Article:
Technology is a force that can be used to address global challenges and work towards a more sustainable future, says Rashid Al Ghurair, techpreneur and founder of CAFU.
Speaking to Khaleej Times ahead of World Environment Day 2022, which will be celebrated on June 5 under the slogan ‘Only One Earth’, Al Ghurair shared details about Cafu’s ongoing Ghaf Tree Project, which aims to re-green barren eco-systems by planting one million Ghaf trees.
The UAE’s national tree, he explained, is an essential part of the country’s ecosystem, absorbing almost 35kg of harmful carbon dioxide a day, and later releasing it as oxygen. Drought-resistant and life-giving, the hardy tree sustains life in the harsh desert conditions, allowing many species of animals to thrive while quite literally stabilising the desert terrain.
“Beyond its benefits to the environment and community, the Ghaf tree has long been a symbol of peace and stability, representing the heart of the UAE across the region and to the world during the Year of Tolerance,” he added.
Understanding the essential impact of this sturdy tree, CAFU is on a mission to plant one million Ghaf tree seeds across the UAE. The company is using highly advanced AI-driven drone technology to remove the ‘human element’ from the planting process, and deliver a ‘Made in the UAE’ solution that will radically improve the country’s natural environment and eco-system.
However, Al Ghurair noted that the task is not as simple as just planting seeds. “The process is very labor intensive and with soaring summer temperatures of 45 degree Celsius, it is a struggle to plant enough trees to make a viable impact.”
“Through the deployment of pioneering technology for good, CAFU aims to make the planting process quicker and more efficient, to address the global challenge of climate change and support the UAE’s goal to become net-zero by 2050,” he explained. “The ambitious AI-driven initiative will help drive the government’s vision for a more sustainable future while making a positive impact in the present.”
Al Ghurair also shred several reasons why the Ghaf tree is an excellent choice for the project. Ghaf tree leaves and pods are made up of high levels of protein, fiber and calcium, making them a highly nutritional food source for livestock and the UAE’s wildlife.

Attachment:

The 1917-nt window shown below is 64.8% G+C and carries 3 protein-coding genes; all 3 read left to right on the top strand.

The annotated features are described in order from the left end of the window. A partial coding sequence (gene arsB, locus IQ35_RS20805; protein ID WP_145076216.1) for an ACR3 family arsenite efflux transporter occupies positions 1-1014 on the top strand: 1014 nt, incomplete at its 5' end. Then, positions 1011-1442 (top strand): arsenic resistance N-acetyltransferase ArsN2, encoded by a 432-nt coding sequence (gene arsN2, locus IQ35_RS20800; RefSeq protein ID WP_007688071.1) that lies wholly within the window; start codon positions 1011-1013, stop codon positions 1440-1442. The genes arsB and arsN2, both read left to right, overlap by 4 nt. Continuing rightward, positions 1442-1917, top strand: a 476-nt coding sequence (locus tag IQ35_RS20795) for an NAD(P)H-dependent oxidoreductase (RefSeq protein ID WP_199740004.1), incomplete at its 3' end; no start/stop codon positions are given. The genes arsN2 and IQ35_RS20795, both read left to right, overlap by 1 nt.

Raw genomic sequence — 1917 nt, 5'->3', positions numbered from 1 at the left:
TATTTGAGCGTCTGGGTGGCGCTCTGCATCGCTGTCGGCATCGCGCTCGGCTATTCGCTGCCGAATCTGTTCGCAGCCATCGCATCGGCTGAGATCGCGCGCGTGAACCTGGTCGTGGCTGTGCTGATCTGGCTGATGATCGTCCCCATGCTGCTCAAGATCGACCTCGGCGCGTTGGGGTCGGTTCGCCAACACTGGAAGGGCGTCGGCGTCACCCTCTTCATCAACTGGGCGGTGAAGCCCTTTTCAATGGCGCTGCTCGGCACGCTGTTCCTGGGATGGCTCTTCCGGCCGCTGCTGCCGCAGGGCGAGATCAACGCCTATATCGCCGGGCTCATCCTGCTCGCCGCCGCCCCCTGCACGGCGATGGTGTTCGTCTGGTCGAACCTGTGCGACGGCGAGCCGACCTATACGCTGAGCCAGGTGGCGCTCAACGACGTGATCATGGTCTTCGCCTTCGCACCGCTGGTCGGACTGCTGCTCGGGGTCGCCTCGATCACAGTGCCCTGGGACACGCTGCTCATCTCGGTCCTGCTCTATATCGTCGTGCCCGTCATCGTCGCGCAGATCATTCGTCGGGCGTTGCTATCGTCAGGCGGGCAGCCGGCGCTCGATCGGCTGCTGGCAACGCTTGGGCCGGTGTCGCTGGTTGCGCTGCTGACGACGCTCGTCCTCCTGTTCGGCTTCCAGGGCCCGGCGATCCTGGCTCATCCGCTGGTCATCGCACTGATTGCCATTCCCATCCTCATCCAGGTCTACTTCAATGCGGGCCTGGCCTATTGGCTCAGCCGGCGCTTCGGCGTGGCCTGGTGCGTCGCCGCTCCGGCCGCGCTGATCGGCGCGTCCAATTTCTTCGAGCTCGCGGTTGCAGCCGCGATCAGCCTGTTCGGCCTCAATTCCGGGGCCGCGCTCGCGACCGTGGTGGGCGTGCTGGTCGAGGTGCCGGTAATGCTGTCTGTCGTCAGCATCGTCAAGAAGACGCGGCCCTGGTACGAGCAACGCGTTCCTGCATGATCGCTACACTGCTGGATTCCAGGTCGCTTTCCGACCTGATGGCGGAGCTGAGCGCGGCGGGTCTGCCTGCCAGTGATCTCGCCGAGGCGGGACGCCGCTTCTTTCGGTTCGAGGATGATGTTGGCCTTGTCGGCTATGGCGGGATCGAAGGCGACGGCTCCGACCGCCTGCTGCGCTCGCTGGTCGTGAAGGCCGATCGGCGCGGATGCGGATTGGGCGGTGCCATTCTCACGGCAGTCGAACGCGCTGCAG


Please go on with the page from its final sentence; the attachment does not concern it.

“In fact, traditional Bedouins would also consume the tender Ghaf leaves and pods for their high nutritional value,” he revealed. “During food shortages, UAE residents ground the tree’s sweet bark into flour and made cakes. Also, nomads used the bark leather for tanning. Ghaf trees have also been used extensively in the treatment of skin disorders and as a blood purifier.”
In addition, bees produce a unique red honey from the tree’s flowers, which is used as a delicacy across the nation. Not only that, but over 40 years ago, Ghaf leaves were used to cure a variety of ailments such as toothaches and dysentery, while its pods were used in traditional medicine to cure cataracts. Likewise, its bark helped treat rheumatism, as well as scorpion and snake bites.
Lastly, not only is the wood from Ghaf trees a popular firewood and high-quality charcoal, but it’s a strong and sustainable material to build homes, posts, furniture, barns, and boats. The trees also stabilise sand dunes while improving soil fertility and the growth of crop plants under its shade.
“The presence of Ghaf is an indicator there is water underground,” Al Ghurair said. “Many birds build nests on Ghaf trees including desert eagle owls and long-legged buzzards, while other birds nest in holes along the trunk and branches; and many more use the trees as roosts.”
The incident was reported at Shankarao Chavan Government Medical College and Hospital in Nanded due to alleged scarcity of medicines
With a potent batting unit and world-class spinners, Afghanistan could be a tricky opponent for the top teams
RSF fighters on dozens of armed vehicles attacked the town on Saturday, according to residents
OPEC output rises 120,000 bpd from August
Ukraine's Zelensky urges foreign ministers of European countries to expand sanctions on Russia and Iran
We look at three dark horses who we think can pull off the impossible at the World Cup in India